Japanese stocks fell sharply on Wednesday morning as a massive selloff in China's stock markets raised fears of a damaging blow to the world's second-largest economy - a major export market for Japan.
Japanese stocks fell sharply on Wednesday morning as a massive selloff in China’s stock markets raised fears of a damaging blow to the world’s second-largest economy – a major export market for Japan.
Companies with high exposures to China underperformed, with construction equipment makers Komatsu Ltd and Hitachi Construction Machinery falling 3.4 percent and 2.2 percent, respectively.
Trading houses, whose businesses rely on demand for commodities, were also lower, with Mitsubishi Corp and Sumitomo Corp declining 2.5 percent and 4.0 percent, respectively.
The Nikkei share average extended their opening losses and fell 1.6 percent to 20,042.25 in midmorning trade after the Chinese markets plunged at the starting bell.
The Shanghai composite index dived 8 percent, triggering a rush to buy the safe haven yen.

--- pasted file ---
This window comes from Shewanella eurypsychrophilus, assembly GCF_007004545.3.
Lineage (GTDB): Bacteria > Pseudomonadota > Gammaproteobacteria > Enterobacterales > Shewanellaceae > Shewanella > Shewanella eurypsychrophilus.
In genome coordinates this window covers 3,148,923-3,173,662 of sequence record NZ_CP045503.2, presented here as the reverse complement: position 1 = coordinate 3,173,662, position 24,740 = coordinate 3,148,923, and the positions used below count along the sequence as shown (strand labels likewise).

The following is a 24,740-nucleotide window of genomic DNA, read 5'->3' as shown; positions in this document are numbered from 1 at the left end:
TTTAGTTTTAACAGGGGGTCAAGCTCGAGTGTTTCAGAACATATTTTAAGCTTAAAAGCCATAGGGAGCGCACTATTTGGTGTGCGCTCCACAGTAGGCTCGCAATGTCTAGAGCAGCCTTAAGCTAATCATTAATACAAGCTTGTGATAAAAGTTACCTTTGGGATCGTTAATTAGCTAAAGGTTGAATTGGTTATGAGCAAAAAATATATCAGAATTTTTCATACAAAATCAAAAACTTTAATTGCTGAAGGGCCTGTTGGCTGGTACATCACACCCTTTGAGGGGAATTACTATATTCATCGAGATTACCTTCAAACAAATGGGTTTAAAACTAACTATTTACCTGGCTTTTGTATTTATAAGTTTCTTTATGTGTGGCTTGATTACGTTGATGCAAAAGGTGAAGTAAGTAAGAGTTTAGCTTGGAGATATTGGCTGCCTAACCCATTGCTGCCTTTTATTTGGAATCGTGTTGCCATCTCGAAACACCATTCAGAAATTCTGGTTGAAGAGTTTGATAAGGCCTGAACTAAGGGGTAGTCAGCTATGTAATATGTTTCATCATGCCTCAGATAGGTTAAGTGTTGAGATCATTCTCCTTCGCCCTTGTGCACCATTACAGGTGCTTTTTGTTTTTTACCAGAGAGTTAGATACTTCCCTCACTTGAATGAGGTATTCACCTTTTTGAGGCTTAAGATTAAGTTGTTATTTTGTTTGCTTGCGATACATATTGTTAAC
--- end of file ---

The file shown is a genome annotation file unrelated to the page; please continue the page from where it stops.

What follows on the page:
“Investors want to unload stocks related to China right now,” said Mitsushige Akino, chief fund manager at Ichiyoshi Asset Management, adding inbound tourism-related stocks were also being hit due to worries that there may be fewer Chinese tourists to Japan.
Don Quijote Holdings, a discount store operator which was benefiting from a rise in sales from Chinese tourists, dropped 3.6 percent. Department store Isetan Mitsukoshi Holdings tumbled 3.8 percent and cosmetics maker Shiseido Co shed 2.2 percent.
Investors also continued to fret about Greece, which launched a desperate bid to win fresh aid from sceptical creditors at an emergency euro zone summit billed as the last chance for Athens to cut a rescue deal.
“The majority of investors were optimistic that there would be no major repercussion to the global market from the Greece woes, but continuous falls in European shares are worrisome,” said Hikaru Sato, a senior technical analyst at Daiwa Securities.
German Chancellor Angela Merkel said there were only days left to secure a deal, while Greek officials denied suggestions that Athens had not put forward new proposals for the emergency summit, held two days after Greek voters rejected conditions for a new bailout in a referendum.
The broader Topix fell 1.8 percent to 1,607.18 and the JPX-Nikkei Index 400 dropped 1.9 percent to 14,514.62.